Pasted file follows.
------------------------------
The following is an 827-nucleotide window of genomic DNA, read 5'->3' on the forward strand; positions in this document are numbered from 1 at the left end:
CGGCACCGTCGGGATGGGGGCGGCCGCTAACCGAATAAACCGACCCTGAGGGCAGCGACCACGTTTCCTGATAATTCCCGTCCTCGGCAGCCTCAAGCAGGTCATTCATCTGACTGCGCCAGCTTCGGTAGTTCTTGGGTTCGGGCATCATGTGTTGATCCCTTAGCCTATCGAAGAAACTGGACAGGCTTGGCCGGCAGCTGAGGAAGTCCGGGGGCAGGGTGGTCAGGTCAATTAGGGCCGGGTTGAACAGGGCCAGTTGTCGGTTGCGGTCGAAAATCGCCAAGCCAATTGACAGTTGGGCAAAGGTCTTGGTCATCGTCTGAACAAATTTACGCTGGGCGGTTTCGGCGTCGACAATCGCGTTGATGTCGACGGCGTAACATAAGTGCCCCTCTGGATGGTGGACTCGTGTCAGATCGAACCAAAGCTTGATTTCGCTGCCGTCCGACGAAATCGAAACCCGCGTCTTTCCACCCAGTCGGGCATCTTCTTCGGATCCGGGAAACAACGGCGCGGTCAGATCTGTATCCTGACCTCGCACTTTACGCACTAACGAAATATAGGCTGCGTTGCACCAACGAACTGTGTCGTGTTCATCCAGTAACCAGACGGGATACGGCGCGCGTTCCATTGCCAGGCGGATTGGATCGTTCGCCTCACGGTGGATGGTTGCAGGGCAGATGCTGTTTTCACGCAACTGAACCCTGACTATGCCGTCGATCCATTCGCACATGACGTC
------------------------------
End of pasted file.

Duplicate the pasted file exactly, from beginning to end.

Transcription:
The following is an 827-nucleotide window of genomic DNA, read 5'->3' on the forward strand; positions in this document are numbered from 1 at the left end:
CGGCACCGTCGGGATGGGGGCGGCCGCTAACCGAATAAACCGACCCTGAGGGCAGCGACCACGTTTCCTGATAATTCCCGTCCTCGGCAGCCTCAAGCAGGTCATTCATCTGACTGCGCCAGCTTCGGTAGTTCTTGGGTTCGGGCATCATGTGTTGATCCCTTAGCCTATCGAAGAAACTGGACAGGCTTGGCCGGCAGCTGAGGAAGTCCGGGGGCAGGGTGGTCAGGTCAATTAGGGCCGGGTTGAACAGGGCCAGTTGTCGGTTGCGGTCGAAAATCGCCAAGCCAATTGACAGTTGGGCAAAGGTCTTGGTCATCGTCTGAACAAATTTACGCTGGGCGGTTTCGGCGTCGACAATCGCGTTGATGTCGACGGCGTAACATAAGTGCCCCTCTGGATGGTGGACTCGTGTCAGATCGAACCAAAGCTTGATTTCGCTGCCGTCCGACGAAATCGAAACCCGCGTCTTTCCACCCAGTCGGGCATCTTCTTCGGATCCGGGAAACAACGGCGCGGTCAGATCTGTATCCTGACCTCGCACTTTACGCACTAACGAAATATAGGCTGCGTTGCACCAACGAACTGTGTCGTGTTCATCCAGTAACCAGACGGGATACGGCGCGCGTTCCATTGCCAGGCGGATTGGATCGTTCGCCTCACGGTGGATGGTTGCAGGGCAGATGCTGTTTTCACGCAACTGAACCCTGACTATGCCGTCGATCCATTCGCACATGACGTC